Copy of 595885-01-02-1720346022168
Spain's Carlos Alcaraz celebrates winning against US player Frances Tiafoe during their men's singles tennis match on the fifth day of the 2024 Wimbledon Championships at The All England Lawn Tennis and Croquet Club in Wimbledon. Image Credit: AFP

London: Defending champion Carlos Alcaraz targets the Wimbledon quarter-finals on Sunday against a piano-loving Frenchman.

Emma Raducanu has British fans dreaming she can add the 2024 Wimbledon title to her 2021 US Open crown, while American Ben Shelton is following in his father’s footsteps.

AFP Sport looks at three fourth-round matches to watch on the seventh day of action at the All England Club:

Copy of 601771-01-02-1720346019053
France's Ugo Humbert celebrates winning against US player Brandon Nakashima during their men's singles at The All England Lawn Tennis and Croquet Club in Wimbledon. Image Credit: AFP

Alcaraz looks to stop the music

Carlos Alcaraz is chasing a fourth Grand Slam title and attempting to become just the sixth man to win the French Open and Wimbledon back-to-back.

The Spanish world No 3 twice trailed by a set before defeating Frances Tiafoe in the third round.

“I realise that I’m good player in the fifth set. I push the opponent just to be at his 100 per cent physically and mentally, and play at his 100 per cent. Sometimes for the other player it is difficult to keep at this kind of intensity in a fifth set,” said Alcaraz.

World No 16 Ugo Humbert is in the last 16 for the second time, five years after also reaching the same stage.

Away from the courts, the left-handed French No 1 can be found playing the piano, a passion since he was five years old.

“I love music. I play a little bit of electric guitar, but I’m better at piano,” he said

“When you play piano, you are only with you. It’s great to have the time to be alone, to enjoy. In tennis, it’s the opposite.”

Copy of 596501-01-02-1720346015478
Britain's Emma Raducanu celebrates winning against Greece's Maria Sakkari during their women's singles. Image Credit: AFP

Raducanu turns back clock

Three years after her breakthrough summer when a run to the last 16 at Wimbledon was followed by a historic US Open title, Emma Raducanu is making headlines again.

The British star, now ranked 135 after a depressing run of injuries, indifferent form and questionable coaching changes, finds herself with a potentially clear run to the semi-finals.

On Sunday, the 21-year-old faces Lulu Sun, the first New Zealand woman in the fourth round since 1959.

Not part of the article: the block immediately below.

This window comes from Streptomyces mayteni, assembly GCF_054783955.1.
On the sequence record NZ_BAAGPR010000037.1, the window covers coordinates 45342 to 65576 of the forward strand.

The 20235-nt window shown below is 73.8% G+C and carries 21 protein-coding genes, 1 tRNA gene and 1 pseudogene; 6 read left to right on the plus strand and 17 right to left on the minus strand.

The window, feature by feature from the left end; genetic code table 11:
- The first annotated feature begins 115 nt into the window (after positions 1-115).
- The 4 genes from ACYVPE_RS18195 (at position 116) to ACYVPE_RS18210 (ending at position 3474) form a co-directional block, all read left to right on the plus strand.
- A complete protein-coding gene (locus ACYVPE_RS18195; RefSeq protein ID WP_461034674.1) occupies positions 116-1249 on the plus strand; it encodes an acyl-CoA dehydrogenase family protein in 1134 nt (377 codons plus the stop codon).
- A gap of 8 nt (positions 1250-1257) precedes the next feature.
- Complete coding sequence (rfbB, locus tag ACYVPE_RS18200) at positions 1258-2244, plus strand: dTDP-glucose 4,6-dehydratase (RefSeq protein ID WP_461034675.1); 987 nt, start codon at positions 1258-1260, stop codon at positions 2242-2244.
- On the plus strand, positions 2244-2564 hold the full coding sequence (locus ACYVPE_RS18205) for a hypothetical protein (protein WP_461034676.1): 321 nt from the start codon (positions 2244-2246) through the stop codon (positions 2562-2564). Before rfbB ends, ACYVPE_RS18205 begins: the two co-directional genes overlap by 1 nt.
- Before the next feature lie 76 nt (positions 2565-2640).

If she gets through that, a quarter-final date with either Paula Badosa or Donna Vekic awaits.

Raducanu’s win over Maria Sakkari on Friday was just her second over a top 10 player — both have come in the last two weeks.

“I’m just trying to cherish every moment I have here,” said Raducanu.

The 23-year-old Sun, a 123rd-ranked qualifier, had only played and lost one Grand Slam match before this Wimbledon.

She is guaranteed to earn at least $340,000 for her efforts — more than she has made in her entire career so far.

Sun will also be headline news in her sleepy home town of Te Anau which she described as having “more sheep and deer than people”.

Copy of 601973-01-02-1720346013029
USA's Ben Shelton returns against Canada's Denis Shapovalov during their men's singles tennis match. Image Credit: AFP

Family guy Shelton

Ben Shelton has made Wimbledon a family affair, reaching the fourth round 30 years after his father Bryan made the same stage.

“We’re back, big dog,” the 21-year-old American told his dad after seeing off Denis Shapovalov in the third round.

Back in 1994, Bryan Shelton stunned former champion Michael Stich in the first round before eventually being knocked out by Sweden’s Christian Bergstrom.

On Sunday, the 14th-ranked Shelton takes on world number one and Australian Open champion Jannik Sinner for a place in the quarter-finals.

Shelton defeated the Italian in their first meeting at Shanghai in 2023 before Sinner came out on top in Vienna later that season and at Indian Wells earlier this year.